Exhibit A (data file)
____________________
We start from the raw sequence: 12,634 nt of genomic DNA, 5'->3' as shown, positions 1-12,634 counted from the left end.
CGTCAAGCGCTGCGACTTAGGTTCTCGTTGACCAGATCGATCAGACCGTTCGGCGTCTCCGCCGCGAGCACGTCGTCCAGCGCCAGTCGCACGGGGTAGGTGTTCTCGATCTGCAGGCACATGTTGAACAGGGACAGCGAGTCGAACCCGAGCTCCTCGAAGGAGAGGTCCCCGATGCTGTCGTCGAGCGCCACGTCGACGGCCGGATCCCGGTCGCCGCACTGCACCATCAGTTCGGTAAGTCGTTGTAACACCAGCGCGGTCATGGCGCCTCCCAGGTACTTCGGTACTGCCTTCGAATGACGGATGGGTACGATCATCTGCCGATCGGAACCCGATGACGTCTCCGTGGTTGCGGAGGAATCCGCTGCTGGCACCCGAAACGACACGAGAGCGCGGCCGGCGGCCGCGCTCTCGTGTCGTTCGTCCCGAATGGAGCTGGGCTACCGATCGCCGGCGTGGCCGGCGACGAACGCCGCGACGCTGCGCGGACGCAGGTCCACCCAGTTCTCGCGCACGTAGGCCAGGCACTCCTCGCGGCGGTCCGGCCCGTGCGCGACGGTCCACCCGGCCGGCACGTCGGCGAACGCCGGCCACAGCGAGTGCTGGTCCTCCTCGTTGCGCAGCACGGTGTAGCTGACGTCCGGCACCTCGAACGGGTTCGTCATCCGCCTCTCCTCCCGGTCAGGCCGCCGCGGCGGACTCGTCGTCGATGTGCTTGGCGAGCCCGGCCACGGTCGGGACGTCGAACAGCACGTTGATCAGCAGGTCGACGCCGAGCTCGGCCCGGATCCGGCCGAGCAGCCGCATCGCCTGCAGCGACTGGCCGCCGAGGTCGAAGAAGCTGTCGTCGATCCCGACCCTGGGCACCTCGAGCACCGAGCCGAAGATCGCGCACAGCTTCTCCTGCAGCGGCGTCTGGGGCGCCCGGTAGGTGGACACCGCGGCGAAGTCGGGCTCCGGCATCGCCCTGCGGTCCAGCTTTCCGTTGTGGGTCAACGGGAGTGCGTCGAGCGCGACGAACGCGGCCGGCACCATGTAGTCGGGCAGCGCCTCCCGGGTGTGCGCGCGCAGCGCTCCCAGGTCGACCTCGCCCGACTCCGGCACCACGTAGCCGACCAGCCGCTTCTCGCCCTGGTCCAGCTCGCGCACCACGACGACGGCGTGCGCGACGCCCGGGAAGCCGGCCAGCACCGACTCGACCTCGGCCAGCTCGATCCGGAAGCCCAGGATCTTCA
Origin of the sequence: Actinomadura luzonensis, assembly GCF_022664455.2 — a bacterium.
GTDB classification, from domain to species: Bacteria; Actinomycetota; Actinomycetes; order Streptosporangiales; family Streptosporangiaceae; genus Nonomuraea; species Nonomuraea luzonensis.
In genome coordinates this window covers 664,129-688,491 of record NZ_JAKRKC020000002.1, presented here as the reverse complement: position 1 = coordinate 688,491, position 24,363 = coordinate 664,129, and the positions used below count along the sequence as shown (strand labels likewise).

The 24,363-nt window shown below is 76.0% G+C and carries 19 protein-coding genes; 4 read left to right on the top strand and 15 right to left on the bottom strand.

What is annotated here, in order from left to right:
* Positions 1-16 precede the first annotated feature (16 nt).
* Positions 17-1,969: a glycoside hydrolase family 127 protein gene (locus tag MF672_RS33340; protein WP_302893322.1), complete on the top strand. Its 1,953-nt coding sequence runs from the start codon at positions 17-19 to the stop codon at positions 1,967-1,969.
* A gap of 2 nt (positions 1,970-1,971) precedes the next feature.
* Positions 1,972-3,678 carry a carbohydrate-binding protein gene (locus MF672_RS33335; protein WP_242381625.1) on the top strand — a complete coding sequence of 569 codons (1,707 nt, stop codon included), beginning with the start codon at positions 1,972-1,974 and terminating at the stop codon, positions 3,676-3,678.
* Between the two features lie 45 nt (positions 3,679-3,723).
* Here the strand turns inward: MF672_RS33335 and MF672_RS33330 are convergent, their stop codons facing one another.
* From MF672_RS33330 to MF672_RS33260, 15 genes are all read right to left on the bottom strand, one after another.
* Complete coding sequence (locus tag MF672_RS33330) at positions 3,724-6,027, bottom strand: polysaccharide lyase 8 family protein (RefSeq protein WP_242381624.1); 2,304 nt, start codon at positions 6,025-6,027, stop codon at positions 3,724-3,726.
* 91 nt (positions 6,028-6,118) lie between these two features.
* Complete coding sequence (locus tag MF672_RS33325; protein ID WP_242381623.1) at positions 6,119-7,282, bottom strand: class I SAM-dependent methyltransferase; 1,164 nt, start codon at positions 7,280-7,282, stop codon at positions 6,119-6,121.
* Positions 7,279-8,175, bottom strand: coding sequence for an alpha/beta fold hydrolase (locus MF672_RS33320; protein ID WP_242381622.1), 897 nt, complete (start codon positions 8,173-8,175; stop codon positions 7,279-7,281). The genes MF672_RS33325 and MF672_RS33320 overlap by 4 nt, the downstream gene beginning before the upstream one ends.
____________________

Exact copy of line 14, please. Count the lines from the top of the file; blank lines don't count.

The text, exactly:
* From MF672_RS33330 to MF672_RS33260, 15 genes are all read right to left on the bottom strand, one after another.